Abolishing Food Insecurity in His DistrictAbolishing Food Insecurity in His District

Food safety is a personal matter for Nikhil Nirmal, a West Bengal district that was created only in June 2014 and a 2011-batch Indian Administrative Service officer who was just appointed as the District Magistrate of Alipurduar.

Not only in West Bengal but across India, food safety is often disregarded as a matter of public health. This is a personal matter for me because a close friend of mine passed away last year after contracting food poisoning at a famous restaurant in Cochin. According to Nikhil, who spoke with The Better India, the cause of his death was a bacterial illness that he received from eating unclean food.

Multiple complaints had been made by the district administration over food adulteration and unclean practices before he assumed office. Nonetheless, the Alipurduar Municipality’s Food Inspector (FI) position remained unfilled (because of a lack of administrative capability); therefore, something needed to be done about it.

Based on all the complaints gathered, Nikhil immediately ordered a crackdown on hotels, restaurants, food vendors, and other similar facilities in town.

I requested that the FI stationed at Jalpaiguri, approximately 200 km away, perform inspections in Alipurduar once every Wednesday to make up for the shortage of resources. Nikhil claims that he accompanied many government officials, including the FI, on the raids that began last month to acquire video footage per the proper protocol.

What they discovered?

They discovered that almost all establishments needed a government-issued food licence, leading to extremely low food quality. Cockroaches crawled all over the floor and shelves of the filthy freezers where food was kept.

Probationary ias officer Suman Mohanty stated, “Besides, we also found fungus-laden food, rusted utensils, use of kerosene which is a major fire hazard, improper handling without gloves, apron and headgear and encroachment on public land.” Suhanty was working under Nikhil’s supervision.

Three of the five large hotels were quarantined because they lacked the proper paperwork and did not meet food safety regulations in the first instance. Additionally, show-cause notices were served by the administration immediately. The district chamber of business pleaded with the administration, but they were unmoved, saying sellers could not be punished for not having a food licence.

Regarding food safety, West Bengal is not exactly known for its stellar record. Many Kolkata residents have been scared away by the terrifying case currently being heard in the Calcutta High Court about selling spoiled meat.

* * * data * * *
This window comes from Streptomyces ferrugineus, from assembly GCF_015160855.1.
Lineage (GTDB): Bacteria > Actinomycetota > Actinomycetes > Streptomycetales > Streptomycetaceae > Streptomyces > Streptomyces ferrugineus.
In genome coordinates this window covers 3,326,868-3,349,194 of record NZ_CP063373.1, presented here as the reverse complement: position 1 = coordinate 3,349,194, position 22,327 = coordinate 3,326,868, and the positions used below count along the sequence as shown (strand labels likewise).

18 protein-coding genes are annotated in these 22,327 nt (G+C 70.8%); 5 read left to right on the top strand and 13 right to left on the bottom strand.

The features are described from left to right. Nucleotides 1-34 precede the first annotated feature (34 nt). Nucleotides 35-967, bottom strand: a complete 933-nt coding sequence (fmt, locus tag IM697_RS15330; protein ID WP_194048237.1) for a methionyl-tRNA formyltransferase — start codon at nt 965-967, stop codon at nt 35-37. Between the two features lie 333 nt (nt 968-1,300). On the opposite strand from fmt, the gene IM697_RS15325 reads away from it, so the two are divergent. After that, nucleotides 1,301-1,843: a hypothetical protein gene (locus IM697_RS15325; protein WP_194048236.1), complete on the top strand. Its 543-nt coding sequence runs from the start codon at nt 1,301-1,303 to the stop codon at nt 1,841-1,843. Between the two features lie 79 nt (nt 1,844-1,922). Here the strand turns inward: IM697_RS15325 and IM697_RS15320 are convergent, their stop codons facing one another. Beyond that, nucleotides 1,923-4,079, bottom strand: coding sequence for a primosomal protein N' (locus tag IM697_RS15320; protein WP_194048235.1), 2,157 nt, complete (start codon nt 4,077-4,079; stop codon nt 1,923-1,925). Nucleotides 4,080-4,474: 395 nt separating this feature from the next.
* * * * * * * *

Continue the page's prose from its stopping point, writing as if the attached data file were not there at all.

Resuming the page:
West Bengal is a haven for forgers and a pit of misery when it comes to food safety inspections. In his statement to reporters, environmental activist and petitioner Subhash Dutta emphasised that prevention is always preferable to cure.

Even the numbers could be more encouraging. According to data collected by the Food Safety and Standards Authority of India (FSSAI) between 2014 and 2015, the state ranks among the lowest. That year, 6,985 food samples were analysed in Maharashtra, while only 120 were tested in West Bengal. Even worse, although 16.64% of samples in Maharashtra were contaminated, half of those in West Bengal were.

As far as food safety is concerned, why is West Bengal a complete disaster?

To begin with, it needs to be more managerial ability. Food safety officers and analysers are in short supply. According to data compiled by FSSAI in June 2017, just 42 out of 180 state food safety officer positions have been filled.

The Kolkata Municipal Corporation employs 23 of the 42, while the remaining 19 are distributed among the other 23 districts. Because no one is available with the necessary expertise, enforcement is lax. The state’s food safety officers are becoming endangered due to the lengthy time it takes to recruit and post them. Additionally, our district must find a solution to accommodate a food inspector stationed in Jalpaiguri who can only visit Alipurduar on Wednesdays. According to him, it makes it harder to follow regulations.